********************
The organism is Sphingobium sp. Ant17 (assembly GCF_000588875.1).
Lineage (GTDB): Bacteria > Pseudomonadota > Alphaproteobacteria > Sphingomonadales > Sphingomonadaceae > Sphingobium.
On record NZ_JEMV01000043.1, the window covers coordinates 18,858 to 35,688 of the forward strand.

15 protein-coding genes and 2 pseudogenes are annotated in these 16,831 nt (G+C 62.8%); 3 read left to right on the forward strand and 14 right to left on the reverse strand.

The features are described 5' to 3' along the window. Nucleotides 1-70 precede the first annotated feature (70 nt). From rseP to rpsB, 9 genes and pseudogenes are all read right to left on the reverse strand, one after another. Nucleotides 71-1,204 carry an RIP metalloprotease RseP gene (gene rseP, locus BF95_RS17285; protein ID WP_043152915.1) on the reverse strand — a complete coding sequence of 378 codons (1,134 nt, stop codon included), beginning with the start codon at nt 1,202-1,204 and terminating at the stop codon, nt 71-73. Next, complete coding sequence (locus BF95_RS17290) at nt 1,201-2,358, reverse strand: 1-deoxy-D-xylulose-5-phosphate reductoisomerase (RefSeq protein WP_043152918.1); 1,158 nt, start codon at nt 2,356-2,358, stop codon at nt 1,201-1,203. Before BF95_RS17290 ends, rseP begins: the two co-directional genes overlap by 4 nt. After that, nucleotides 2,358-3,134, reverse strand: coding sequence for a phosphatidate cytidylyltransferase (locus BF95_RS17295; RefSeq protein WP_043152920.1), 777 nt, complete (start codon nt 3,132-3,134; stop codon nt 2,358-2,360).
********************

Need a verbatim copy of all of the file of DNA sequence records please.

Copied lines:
The organism is Sphingobium sp. Ant17 (assembly GCF_000588875.1).
Lineage (GTDB): Bacteria > Pseudomonadota > Alphaproteobacteria > Sphingomonadales > Sphingomonadaceae > Sphingobium.
On record NZ_JEMV01000043.1, the window covers coordinates 18,858 to 35,688 of the forward strand.

15 protein-coding genes and 2 pseudogenes are annotated in these 16,831 nt (G+C 62.8%); 3 read left to right on the forward strand and 14 right to left on the reverse strand.

The features are described 5' to 3' along the window. Nucleotides 1-70 precede the first annotated feature (70 nt). From rseP to rpsB, 9 genes and pseudogenes are all read right to left on the reverse strand, one after another. Nucleotides 71-1,204 carry an RIP metalloprotease RseP gene (gene rseP, locus BF95_RS17285; protein ID WP_043152915.1) on the reverse strand — a complete coding sequence of 378 codons (1,134 nt, stop codon included), beginning with the start codon at nt 1,202-1,204 and terminating at the stop codon, nt 71-73. Next, complete coding sequence (locus BF95_RS17290) at nt 1,201-2,358, reverse strand: 1-deoxy-D-xylulose-5-phosphate reductoisomerase (RefSeq protein WP_043152918.1); 1,158 nt, start codon at nt 2,356-2,358, stop codon at nt 1,201-1,203. Before BF95_RS17290 ends, rseP begins: the two co-directional genes overlap by 4 nt. After that, nucleotides 2,358-3,134, reverse strand: coding sequence for a phosphatidate cytidylyltransferase (locus BF95_RS17295; RefSeq protein WP_043152920.1), 777 nt, complete (start codon nt 3,132-3,134; stop codon nt 2,358-2,360).